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Revealed: Bike theft hotspots in Norwich as just one in ten thieves are caught

PUBLISHED: 09:19 17 September 2019 | UPDATED: 15:46 17 September 2019

There have been more than 4,000 bike thefts in Norfolk in the last three years. Picture: Steve Adams.

There have been more than 4,000 bike thefts in Norfolk in the last three years. Picture: Steve Adams.

Police are using new tactics including decoys to protect bikes in Norwich as it is revealed only one in ten thieves are caught.

The Haymarket and William Booth Street have seen the most bike thefts in Norwich since 2016. Picture: ANTONY KELLYThe Haymarket and William Booth Street have seen the most bike thefts in Norwich since 2016. Picture: ANTONY KELLY

Half of the 4,000 bike thefts in Norfolk over the last three years have been in the city. And a quarter have been in the city centre.

Some of the most common hotspots, according to Norfolk Police data, include William Booth Street and the Haymarket, UEA, St Lawrence Lane, and Bank Plain.

But of the more than 2,000 bike thefts in Norwich in recent years, just 90 were solved. Of those, almost a third were not prosecuted as it was "not in the public interest".

Just 18 thieves have received prison sentences since August 2016.

While the city centre is the most common target, thefts can also occur in quiet neighbourhoods.

Six-year-old Tommy Stewart was left "devastated" after the bike he was given last Christmas was stolen from his front garden in North Walsham.

He had only had the bike five months.

His mother, Sophie, 27, had saved Halford vouchers worth £220 to buy him the Carrera Junior Blast.

"The bike was normally kept in our back garden, however we live in a quiet cul-de-sac so we left it on our front garden and noticed it had gone missing on May 14 or 15," she said.

"The police have been informed and we have a crime reference number, however the police informed me that it's very hard to find a bike and have it returned sadly.

"We do have the bike serial number which does help, but still very unlikely to get it back."

Miss Stewart has advertised the theft on stolen-bikes.co.uk and scans eBay, Gumtree and Facebook Marketplace every day.

Tommy Stewart was Tommy Stewart was "devastated" after his bike was stolen in May. Picture: Sophie Stewart

"My son is devastated it's gone, he loved his bike and he used to ride it all the time," she added. "He loved riding it to the park, and the shops or just outside with his friends. "It's an expensive bike to replace so we just haven't been able to get him the same bike again."

In the fight against bike thieves in the city, policing teams are bringing in new tactics.

They include placing "decoy bikes" in common hotspots in a bid to catch thieves in the act.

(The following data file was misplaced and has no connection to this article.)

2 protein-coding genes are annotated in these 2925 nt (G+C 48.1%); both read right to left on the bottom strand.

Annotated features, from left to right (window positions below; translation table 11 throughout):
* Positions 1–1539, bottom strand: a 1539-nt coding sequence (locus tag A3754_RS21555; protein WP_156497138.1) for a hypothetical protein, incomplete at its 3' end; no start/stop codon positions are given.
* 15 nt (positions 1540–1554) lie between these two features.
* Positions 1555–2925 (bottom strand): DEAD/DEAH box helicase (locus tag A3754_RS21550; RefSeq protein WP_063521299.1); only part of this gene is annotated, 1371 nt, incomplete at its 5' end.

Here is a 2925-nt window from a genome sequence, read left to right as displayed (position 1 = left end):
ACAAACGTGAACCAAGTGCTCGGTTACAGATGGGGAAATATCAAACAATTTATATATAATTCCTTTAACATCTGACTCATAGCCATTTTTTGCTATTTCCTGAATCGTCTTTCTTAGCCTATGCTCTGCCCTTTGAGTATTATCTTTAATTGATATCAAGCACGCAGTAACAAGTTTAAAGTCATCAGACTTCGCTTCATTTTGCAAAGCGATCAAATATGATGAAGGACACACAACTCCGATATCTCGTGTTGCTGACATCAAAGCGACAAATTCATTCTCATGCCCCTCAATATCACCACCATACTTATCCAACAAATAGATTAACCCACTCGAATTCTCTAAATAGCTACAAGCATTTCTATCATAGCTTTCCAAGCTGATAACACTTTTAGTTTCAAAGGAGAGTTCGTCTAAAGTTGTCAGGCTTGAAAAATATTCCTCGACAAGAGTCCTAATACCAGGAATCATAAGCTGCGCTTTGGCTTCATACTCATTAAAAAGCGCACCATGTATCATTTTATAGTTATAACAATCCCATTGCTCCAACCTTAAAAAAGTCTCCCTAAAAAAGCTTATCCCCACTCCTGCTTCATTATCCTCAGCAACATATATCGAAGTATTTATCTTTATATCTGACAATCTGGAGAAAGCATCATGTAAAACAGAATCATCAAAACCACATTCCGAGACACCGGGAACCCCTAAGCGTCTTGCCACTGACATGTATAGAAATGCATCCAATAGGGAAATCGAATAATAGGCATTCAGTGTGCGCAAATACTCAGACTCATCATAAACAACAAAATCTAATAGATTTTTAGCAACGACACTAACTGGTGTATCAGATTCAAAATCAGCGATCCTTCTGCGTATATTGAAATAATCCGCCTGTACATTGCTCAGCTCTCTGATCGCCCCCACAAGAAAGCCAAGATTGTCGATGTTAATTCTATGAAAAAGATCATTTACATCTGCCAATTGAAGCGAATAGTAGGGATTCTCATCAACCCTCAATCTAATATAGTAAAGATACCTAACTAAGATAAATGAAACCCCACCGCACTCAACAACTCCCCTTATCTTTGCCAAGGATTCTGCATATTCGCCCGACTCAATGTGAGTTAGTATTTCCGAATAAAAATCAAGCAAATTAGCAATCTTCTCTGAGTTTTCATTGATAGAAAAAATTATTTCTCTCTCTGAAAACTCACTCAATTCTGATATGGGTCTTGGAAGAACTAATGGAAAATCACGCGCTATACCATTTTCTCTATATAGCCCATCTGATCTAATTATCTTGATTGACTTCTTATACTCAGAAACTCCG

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Superintendent Terry Lordan, Norwich policing commander, said: "The local policing team have worked with key partners BID, and bike community groups to do all that we can to reduce the number of bike thefts in Norwich.

"The local community beat managers offer a free marking service and we have spoken to businesses that sell bikes to have them marked before selling.

Suffolk Road at the University of East Anglia has seen the third highest number of thefts in the city. Picture: DENISE BRADLEYSuffolk Road at the University of East Anglia has seen the third highest number of thefts in the city. Picture: DENISE BRADLEY

"This allows us to identify victims when we recover bikes. We have worked with secure areas for people to lock up bikes around the city.

"We also have a local operation where we are using best practice from other cities who have bike thefts. Part of that operation is taking a proactive approach where the city neighbourhood team will be using a number of tactics including decoy bikes to identify offenders.

"I would encourage people to use one of the secure bike parking areas in the city, also to always ensure that they continue to lock their bikes up securely and to report any suspicious activity."

Security advice:

Police issue the following safety advice to keep your bike secure;

-Invest in a good quality lock for your bicycle to no less than CEN security grade 3-4; D locks are the most effective and a worthwhile investment

-Use a lock to secure the bike-stand, wheel rim and frame together making it more difficult for a thief to steal it

-Never leave your bike unlocked in a public place

-Find a suitable location to leave and secure your bike; dark alleys, drain-pipes and posts should not be used

-Get your bike security marked by your local Safer Neighbourhood Team making it readily identifiable should it be recovered

Supt Terry Lordan has said officers will be using decoy bikes to catch thieves. Picture: Nick ButcherSupt Terry Lordan has said officers will be using decoy bikes to catch thieves. Picture: Nick Butcher

-Consider registering your bike using a third party service to further protect it such as Bike Register or Immobilise

-Bikes kept in garages and sheds in particular should be properly secured; alternatively if there is room, inside the home is the most secure location to store your bike.

Find secure cycle parking areas at Norwich Cycle Parking.

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